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Resuscitation and Evacuation from Low Earth Orbit: A Systematic Review

  • Craig D. Nowadly (a1) (a2), Brandon D. Trapp (a2), Stephen K. Robinson (a3) and John R. Richards (a2)



Provision of critical care and resuscitation was not practical during early missions into space. Given likely advancements in commercial spaceflight and increased human presence in low Earth orbit (LEO) in the coming decades, development of these capabilities should be considered as the likelihood of emergent medical evacuation increases.


PubMed, Web of Science, Google Scholar, National Aeronautics and Space Administration (NASA) Technical Server, and Defense Technical Information Center were searched from inception to December 2018. Articles specifically addressing critical care and resuscitation during emergency medical evacuation from LEO were selected. Evidence was graded using Oxford Centre for Evidence-Based Medicine guidelines.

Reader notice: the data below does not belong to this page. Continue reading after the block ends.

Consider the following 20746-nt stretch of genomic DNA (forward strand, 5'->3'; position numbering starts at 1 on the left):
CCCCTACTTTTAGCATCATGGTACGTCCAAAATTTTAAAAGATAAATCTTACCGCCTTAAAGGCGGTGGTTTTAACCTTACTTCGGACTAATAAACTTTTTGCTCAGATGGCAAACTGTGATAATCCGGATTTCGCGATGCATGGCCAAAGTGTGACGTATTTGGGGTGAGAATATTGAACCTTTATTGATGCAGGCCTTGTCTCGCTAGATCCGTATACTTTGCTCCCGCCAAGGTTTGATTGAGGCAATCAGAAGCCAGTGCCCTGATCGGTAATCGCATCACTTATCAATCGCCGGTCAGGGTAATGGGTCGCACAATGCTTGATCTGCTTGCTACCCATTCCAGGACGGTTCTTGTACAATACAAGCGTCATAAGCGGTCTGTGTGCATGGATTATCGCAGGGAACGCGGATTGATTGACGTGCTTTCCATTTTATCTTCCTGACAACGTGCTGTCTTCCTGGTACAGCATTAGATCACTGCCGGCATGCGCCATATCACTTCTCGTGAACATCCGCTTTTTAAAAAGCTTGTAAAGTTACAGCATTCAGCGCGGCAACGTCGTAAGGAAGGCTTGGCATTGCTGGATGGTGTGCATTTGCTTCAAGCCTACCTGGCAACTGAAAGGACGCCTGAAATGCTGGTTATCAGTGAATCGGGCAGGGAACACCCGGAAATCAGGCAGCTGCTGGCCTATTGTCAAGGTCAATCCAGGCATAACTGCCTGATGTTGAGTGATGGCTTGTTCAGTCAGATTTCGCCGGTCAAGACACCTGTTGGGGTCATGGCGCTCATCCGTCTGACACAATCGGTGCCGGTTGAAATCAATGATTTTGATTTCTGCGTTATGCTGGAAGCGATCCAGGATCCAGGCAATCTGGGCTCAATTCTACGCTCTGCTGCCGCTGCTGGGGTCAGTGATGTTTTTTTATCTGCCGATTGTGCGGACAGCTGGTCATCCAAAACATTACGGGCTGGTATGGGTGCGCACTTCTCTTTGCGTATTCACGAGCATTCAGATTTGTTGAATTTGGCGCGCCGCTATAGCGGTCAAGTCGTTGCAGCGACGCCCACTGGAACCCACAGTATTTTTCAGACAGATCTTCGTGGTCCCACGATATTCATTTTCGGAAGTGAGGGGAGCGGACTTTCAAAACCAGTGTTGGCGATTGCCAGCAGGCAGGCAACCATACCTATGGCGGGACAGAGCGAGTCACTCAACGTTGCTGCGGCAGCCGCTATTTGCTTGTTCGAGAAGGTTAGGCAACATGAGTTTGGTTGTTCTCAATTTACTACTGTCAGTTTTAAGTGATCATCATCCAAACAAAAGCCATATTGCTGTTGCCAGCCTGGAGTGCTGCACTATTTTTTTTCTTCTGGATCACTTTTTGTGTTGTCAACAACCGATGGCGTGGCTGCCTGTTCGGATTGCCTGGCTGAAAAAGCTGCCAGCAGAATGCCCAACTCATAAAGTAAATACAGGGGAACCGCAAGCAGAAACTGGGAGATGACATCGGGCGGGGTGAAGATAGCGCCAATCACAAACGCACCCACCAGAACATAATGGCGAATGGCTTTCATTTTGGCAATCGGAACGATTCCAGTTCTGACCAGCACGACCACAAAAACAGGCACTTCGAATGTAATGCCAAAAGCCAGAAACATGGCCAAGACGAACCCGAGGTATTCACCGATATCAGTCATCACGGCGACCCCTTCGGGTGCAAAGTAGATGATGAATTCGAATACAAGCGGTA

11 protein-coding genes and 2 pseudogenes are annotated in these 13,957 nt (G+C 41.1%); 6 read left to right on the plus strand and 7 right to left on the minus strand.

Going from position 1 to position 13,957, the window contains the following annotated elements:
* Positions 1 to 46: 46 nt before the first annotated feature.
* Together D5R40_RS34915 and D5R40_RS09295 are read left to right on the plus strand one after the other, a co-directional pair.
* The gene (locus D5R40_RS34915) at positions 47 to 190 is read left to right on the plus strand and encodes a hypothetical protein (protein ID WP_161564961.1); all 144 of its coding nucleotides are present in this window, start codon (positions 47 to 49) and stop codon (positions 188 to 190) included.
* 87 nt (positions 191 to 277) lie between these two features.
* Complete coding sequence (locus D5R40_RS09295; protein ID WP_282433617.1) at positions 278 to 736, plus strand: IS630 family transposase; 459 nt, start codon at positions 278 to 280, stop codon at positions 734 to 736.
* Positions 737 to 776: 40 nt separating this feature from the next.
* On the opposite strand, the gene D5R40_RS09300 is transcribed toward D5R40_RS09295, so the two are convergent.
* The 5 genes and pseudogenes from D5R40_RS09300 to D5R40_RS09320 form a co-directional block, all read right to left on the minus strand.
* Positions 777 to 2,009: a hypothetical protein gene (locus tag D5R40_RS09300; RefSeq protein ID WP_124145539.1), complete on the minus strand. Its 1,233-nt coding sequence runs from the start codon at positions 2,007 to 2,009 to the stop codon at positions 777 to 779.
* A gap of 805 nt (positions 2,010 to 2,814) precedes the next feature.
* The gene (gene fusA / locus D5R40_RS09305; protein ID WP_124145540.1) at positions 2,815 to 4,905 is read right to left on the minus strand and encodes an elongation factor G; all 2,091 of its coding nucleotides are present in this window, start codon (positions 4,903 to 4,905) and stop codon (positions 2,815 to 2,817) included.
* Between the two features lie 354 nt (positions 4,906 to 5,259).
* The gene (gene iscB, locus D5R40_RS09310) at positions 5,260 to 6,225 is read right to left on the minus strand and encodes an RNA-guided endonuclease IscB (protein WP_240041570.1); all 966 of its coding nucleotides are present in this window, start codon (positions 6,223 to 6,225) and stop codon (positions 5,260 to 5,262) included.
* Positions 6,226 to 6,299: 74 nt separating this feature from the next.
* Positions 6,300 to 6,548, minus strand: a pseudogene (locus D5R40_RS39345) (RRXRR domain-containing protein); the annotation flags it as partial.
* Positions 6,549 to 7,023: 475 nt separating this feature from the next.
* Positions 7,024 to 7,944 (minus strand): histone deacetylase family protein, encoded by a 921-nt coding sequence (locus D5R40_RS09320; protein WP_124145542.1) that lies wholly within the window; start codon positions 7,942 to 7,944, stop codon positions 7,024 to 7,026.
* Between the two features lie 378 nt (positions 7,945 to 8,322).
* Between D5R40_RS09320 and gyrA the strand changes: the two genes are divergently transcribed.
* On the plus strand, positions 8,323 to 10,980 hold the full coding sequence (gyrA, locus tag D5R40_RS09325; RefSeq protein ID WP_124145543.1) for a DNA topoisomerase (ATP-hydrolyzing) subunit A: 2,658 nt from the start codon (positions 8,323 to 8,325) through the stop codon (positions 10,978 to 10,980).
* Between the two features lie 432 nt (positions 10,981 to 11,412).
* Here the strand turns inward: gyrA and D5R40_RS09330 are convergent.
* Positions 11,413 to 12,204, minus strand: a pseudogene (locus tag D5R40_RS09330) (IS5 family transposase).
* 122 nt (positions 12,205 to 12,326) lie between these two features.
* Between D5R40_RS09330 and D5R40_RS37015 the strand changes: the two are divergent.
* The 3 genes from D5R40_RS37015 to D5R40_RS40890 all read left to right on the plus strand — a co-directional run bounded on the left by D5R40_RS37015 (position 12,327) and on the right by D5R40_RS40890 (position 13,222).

The search resulted in 109 articles included in the review with a total of 2,177 subjects. There were two Level I systematic reviews, 33 Level II prospective studies with 647 subjects, seven Level III retrospective studies with 1,455 subjects, and two Level IV case series with four subjects. There were two Level V case reports and 63 pertinent review articles.


The development of a medical evacuation capability is an important consideration for future missions. This review revealed potential hurdles in the design of a dedicated LEO evacuation spacecraft. The ability to provide critical care and resuscitation during transport is likely to be limited by mass, volume, cost, and re-entry forces. Stabilization and treatment of the patient should be performed prior to departure, if possible, and emphasis should be on a rapid and safe return to Earth for definitive care.


Corresponding author

Correspondence: Craig D. Nowadly, MD Department of Emergency Medicine PSSB 2100, U.C. Davis Medical Center 4150 V Street Sacramento, California 95817 USA E-mail:


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Resuscitation and Evacuation from Low Earth Orbit: A Systematic Review

  • Craig D. Nowadly (a1) (a2), Brandon D. Trapp (a2), Stephen K. Robinson (a3) and John R. Richards (a2)


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